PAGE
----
DCB Research Resources

  • Resize font
  • Print
  • Email
  • Facebook
  • Twitter
  • Google+
  • Pinterest
female scientist looking through microscope
Credit: National Cancer Institute

DCB-Funded Resources

GM/CA X-ray Beamline

NCI partnered with the National Institute of General Medical Sciences (NIGMS) to fund the construction and management of a state-of-the-art macromolecular crystallography synchrotron beamline for determining structures of biologically important macromolecules. The beamline, GM/CA CAT, is located at the Advanced Photon Source on the grounds of Argonne National Lab just outside of Chicago.

NCI has a significant amount of beamtime dedicated for the use of its grantees. Investigators interested in taking experiments to this facility should contact the beamline directly or email Dr. J. Randy Knowlton for additional information.

Chernobyl Tissue Bank (CTB)

DCB supports and manages biospecimen resources that collect, store, process, and disseminate human biological specimens (biospecimens) and associated data set for research on human cancer biology. The Chernobyl Tissue Bank is an international collaborative project that is supported by NCI and another global partner, with active participation from Russia and Ukraine, two countries heavily affected by the 1986 Chernobyl accident. The objective of the CTB is to establish and maintain a research resource that supports studies on the biology of thyroid cancer, the major health consequence of the Chernobyl accident.

For more information on this Tissue Bank, please visit the Chernobyl Tissue Bank website.

The International Registry of Werner Syndrome

The International Registry of Werner Syndrome is the primary repository of samples and data from patients with Werner Syndrome (WS), and was established in 1988 as part of an objective to positionally clone the WS gene.

The registry ascertains and genotypes new pedigree cases from around the world, using lymphoblastoids and/or fibroblasts from human research participants, and provides genetic confirmation of classical WS. It also establishes and cryopreserves cell lines and other material from these pedigrees (both affected patients and their clinically unaffected siblings), including Epstein-Barr transformed peripheral blood B lymphocytes, primary skin fibroblasts, immortalized skin fibroblasts, WRN cDNA constructs, and others. All these materials are available for research.

For more information on this Registry, please visit the Werner Syndrome Registry website.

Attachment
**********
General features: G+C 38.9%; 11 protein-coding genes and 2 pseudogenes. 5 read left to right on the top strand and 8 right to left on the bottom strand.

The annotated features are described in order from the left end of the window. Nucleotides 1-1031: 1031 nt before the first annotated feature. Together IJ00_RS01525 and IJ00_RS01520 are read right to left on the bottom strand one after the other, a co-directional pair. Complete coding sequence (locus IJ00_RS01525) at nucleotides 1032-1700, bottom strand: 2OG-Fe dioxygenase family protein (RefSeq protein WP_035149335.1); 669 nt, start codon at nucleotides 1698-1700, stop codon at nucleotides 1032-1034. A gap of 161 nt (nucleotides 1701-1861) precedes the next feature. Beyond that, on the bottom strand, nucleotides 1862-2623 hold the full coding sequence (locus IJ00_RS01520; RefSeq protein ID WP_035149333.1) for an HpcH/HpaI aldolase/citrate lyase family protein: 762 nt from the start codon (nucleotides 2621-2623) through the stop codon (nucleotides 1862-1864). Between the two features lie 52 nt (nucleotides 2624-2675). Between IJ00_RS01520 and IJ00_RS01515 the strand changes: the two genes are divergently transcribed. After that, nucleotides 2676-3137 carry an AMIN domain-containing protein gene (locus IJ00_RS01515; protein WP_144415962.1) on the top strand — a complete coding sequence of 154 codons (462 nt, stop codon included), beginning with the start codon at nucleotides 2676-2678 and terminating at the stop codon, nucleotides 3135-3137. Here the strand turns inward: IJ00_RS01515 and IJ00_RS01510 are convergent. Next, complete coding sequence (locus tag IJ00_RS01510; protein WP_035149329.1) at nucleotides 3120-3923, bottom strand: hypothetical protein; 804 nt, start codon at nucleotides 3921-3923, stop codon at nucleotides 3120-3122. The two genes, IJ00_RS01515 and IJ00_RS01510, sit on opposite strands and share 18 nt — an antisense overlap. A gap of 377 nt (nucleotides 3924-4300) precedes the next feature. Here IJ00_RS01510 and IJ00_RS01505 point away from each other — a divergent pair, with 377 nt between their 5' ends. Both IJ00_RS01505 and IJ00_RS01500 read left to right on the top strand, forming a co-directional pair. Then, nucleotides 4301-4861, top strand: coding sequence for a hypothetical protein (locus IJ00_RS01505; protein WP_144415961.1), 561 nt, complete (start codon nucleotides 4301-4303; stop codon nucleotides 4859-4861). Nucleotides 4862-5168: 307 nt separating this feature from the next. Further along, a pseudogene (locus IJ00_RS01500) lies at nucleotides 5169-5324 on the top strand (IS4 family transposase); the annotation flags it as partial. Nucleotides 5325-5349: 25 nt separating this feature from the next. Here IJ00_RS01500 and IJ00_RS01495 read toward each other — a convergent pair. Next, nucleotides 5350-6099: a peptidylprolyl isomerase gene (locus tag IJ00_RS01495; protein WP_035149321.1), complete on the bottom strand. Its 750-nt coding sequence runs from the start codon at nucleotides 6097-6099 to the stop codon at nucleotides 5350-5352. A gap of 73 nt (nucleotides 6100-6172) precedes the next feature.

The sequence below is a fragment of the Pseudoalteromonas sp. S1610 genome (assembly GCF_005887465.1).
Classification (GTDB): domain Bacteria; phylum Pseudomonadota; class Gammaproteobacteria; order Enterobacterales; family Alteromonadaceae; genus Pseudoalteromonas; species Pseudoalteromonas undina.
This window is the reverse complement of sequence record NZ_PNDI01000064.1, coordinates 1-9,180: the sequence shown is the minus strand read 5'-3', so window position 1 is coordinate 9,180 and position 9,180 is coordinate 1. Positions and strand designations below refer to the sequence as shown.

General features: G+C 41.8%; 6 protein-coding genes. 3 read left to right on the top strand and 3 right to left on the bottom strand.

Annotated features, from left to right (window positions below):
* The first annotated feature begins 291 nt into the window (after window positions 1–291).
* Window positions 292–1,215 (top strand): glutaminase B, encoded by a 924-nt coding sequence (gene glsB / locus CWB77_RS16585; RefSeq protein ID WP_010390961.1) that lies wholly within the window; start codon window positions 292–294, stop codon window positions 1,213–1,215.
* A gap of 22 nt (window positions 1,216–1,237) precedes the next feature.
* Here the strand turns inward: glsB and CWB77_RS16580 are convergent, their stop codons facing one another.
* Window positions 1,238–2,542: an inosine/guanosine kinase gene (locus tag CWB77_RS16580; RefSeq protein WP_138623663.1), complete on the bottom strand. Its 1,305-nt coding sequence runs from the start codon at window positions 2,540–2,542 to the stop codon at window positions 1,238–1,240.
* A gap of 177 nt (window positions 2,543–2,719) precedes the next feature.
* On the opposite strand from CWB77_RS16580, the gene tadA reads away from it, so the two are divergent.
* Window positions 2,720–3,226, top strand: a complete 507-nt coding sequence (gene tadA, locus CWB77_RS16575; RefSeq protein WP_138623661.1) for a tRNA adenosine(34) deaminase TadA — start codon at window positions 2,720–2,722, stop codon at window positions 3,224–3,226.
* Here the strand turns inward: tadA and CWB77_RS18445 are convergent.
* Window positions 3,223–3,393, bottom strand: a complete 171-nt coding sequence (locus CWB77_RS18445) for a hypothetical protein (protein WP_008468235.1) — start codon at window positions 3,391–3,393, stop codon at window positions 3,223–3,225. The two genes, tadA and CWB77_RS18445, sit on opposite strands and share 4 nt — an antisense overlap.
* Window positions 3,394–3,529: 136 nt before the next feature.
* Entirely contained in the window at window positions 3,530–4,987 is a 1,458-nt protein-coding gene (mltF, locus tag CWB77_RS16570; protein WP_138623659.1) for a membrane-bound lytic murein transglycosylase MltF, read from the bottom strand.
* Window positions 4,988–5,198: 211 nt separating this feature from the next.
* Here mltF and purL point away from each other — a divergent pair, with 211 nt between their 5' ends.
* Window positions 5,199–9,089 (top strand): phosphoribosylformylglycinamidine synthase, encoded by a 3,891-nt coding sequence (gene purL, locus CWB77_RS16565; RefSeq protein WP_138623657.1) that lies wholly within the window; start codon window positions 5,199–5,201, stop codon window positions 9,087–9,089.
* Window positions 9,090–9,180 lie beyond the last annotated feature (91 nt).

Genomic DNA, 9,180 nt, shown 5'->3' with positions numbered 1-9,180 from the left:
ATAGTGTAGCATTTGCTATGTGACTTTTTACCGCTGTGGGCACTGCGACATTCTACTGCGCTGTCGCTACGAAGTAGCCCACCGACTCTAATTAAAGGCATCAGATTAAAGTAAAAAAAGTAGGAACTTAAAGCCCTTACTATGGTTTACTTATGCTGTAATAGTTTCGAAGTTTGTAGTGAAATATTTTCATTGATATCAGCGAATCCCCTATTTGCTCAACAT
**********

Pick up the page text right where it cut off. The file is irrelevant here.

NIH MHC Tetramer Program

This core facility provides custom synthesis and distribution of soluble MHC-peptide tetramer reagents that can be used to stain antigen-specific T cells. The facility is supported by a contract from the National Institute of Allergy and Infectious Diseases, with steering committee participation from NCI through DCB.

For more information about this program, please visit the Emory University tetramer website.

New Grantee Workshop

DCB offers an annual workshop for new and early-stage investigators to familiarize them with the processes and standards of DCB, NCI and NIH.

The workshop is designed for DCB grantees who have received their first independent NIH grant within the last year. New grantees are identified by the Division, and attendance is by invitation only.

The workshop covers:

  • Structure, roles, and inter-relationships of NIH, NCI, and DCB
  • Branches within DCB
  • NIH peer review process
  • Competitive renewal applications
  • Sources of supplemental funding
  • Grantee responsibilities in managing their awards

The workshop includes breakout sessions with DCB Program Directors and a seminar from an NCI-funded senior cancer researcher.

Questions should be directed to Dr. Susan McCarthy.

PowerPoint presentations from the December 2016 Workshop (Posted with permission from each author; please do not use without consent):

Research Interest Group

Biomedical Citizen Science and Crowdsourcing: The NIH Citizen Science Working Group

This trans-NIH working group is investigating the usefulness and possible incorporation of citizen science methodologies into biomedical research in a way that maintains NIH’s high scientific and ethical standards.

Citizen science is a collaborative approach to research involving the public as direct collaborators and partners in the research process itself — not just as subjects of the research or advisors to the research. Citizen science takes many forms, and involves a variety of approaches benefiting from the creativity and problem-solving skills of the public and from citizen-collected data and insights not obtainable through conventional approaches.

This working group investigates, shares best practices, and engages in discussion with other agencies and groups promoting citizen science in other fields. The working group is composed of program officers, scientific review officers, and others from across NIH interested in furthering the adoption and incorporation of citizen science methodology into biomedical research.

  • Posted: August 8, 2016